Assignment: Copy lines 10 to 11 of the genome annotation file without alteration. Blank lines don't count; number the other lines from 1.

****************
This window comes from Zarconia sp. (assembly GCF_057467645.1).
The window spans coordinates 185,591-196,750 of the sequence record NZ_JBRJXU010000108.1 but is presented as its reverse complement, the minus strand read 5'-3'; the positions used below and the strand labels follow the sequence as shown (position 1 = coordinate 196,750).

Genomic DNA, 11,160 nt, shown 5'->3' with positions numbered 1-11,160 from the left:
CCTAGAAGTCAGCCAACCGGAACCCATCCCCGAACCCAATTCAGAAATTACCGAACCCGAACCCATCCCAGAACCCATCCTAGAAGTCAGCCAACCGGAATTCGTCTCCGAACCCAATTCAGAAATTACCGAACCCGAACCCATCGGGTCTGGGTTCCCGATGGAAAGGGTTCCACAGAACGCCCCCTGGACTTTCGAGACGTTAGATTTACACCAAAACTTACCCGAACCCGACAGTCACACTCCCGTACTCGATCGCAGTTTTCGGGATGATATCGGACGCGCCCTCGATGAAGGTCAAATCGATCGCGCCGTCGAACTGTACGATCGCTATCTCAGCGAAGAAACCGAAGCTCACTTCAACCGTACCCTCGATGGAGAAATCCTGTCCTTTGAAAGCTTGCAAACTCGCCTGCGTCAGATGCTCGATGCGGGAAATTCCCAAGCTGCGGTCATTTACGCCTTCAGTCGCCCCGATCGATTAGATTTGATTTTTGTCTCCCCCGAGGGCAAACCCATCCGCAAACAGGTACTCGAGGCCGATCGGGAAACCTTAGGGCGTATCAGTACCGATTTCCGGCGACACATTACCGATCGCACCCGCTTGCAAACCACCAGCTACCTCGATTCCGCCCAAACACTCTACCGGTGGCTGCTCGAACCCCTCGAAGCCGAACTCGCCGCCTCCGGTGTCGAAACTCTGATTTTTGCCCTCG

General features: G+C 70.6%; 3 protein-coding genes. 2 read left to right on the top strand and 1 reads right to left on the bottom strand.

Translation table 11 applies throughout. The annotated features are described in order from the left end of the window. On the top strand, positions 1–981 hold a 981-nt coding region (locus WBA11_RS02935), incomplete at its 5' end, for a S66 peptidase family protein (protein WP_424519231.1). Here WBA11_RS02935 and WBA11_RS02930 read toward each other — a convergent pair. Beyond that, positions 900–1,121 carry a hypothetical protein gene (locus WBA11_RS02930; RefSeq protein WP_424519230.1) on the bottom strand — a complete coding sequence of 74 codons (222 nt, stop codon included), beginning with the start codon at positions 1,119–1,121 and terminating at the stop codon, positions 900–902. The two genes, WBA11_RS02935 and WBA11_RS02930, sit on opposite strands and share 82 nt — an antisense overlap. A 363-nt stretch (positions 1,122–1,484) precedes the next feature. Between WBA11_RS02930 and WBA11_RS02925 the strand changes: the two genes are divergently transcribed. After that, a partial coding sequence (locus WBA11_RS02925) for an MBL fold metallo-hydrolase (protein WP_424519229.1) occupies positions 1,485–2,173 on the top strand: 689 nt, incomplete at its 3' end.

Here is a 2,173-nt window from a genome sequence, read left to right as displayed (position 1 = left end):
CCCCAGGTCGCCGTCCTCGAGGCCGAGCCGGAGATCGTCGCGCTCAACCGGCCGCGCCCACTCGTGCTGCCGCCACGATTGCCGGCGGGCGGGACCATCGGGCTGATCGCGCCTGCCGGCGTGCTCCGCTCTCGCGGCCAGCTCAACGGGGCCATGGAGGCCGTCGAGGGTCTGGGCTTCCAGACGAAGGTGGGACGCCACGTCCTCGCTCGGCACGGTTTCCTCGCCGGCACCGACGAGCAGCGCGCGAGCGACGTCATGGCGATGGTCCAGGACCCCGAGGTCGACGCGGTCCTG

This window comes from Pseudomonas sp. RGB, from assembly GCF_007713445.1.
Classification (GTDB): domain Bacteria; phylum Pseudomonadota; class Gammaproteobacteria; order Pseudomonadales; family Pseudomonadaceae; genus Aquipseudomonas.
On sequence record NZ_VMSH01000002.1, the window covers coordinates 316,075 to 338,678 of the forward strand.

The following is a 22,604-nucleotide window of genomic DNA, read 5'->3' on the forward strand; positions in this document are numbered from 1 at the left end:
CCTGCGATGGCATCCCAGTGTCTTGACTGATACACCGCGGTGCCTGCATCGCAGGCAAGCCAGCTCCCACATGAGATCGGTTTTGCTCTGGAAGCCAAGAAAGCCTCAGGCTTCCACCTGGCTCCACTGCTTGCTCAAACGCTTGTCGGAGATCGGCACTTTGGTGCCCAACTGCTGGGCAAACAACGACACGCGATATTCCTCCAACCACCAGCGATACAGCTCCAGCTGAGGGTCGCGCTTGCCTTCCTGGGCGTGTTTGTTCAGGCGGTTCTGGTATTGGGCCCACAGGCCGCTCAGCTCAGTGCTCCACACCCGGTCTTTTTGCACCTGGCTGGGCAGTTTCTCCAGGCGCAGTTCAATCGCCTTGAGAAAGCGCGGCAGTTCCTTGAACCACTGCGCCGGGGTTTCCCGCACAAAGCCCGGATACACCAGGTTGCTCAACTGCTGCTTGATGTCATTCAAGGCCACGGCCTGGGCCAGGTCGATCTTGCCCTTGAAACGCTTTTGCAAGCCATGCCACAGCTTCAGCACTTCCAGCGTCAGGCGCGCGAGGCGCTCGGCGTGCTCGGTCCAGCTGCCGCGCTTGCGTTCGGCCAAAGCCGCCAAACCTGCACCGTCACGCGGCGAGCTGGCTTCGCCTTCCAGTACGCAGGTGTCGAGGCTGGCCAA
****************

Classification (GTDB): domain Bacteria; phylum Pseudomonadota; class Gammaproteobacteria; order Pseudomonadales; family Pseudomonadaceae; genus Aquipseudomonas.
On sequence record NZ_VMSH01000002.1, the window covers coordinates 316,075 to 338,678 of the forward strand.